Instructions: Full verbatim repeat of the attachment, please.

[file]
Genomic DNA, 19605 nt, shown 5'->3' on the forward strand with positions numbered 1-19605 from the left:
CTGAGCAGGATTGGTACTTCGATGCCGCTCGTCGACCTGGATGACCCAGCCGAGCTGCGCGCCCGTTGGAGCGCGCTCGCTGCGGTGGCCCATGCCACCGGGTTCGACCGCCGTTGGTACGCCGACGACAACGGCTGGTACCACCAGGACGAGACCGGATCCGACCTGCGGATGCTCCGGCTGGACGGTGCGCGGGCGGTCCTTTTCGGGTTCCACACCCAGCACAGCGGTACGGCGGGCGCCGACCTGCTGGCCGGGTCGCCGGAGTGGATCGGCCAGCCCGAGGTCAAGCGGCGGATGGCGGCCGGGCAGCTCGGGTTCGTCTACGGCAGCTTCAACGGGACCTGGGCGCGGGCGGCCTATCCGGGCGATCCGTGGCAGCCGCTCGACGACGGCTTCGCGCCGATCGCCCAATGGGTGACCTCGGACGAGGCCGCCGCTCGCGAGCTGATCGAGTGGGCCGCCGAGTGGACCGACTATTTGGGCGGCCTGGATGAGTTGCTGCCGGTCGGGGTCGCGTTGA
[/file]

Genomic DNA, 19605 nt, shown 5'->3' on the forward strand with positions numbered 1-19605 from the left:
CTGAGCAGGATTGGTACTTCGATGCCGCTCGTCGACCTGGATGACCCAGCCGAGCTGCGCGCCCGTTGGAGCGCGCTCGCTGCGGTGGCCCATGCCACCGGGTTCGACCGCCGTTGGTACGCCGACGACAACGGCTGGTACCACCAGGACGAGACCGGATCCGACCTGCGGATGCTCCGGCTGGACGGTGCGCGGGCGGTCCTTTTCGGGTTCCACACCCAGCACAGCGGTACGGCGGGCGCCGACCTGCTGGCCGGGTCGCCGGAGTGGATCGGCCAGCCCGAGGTCAAGCGGCGGATGGCGGCCGGGCAGCTCGGGTTCGTCTACGGCAGCTTCAACGGGACCTGGGCGCGGGCGGCCTATCCGGGCGATCCGTGGCAGCCGCTCGACGACGGCTTCGCGCCGATCGCCCAATGGGTGACCTCGGACGAGGCCGCCGCTCGCGAGCTGATCGAGTGGGCCGCCGAGTGGACCGACTATTTGGGCGGCCTGGATGAGTTGCTGCCGGTCGGGGTCGCGTTGA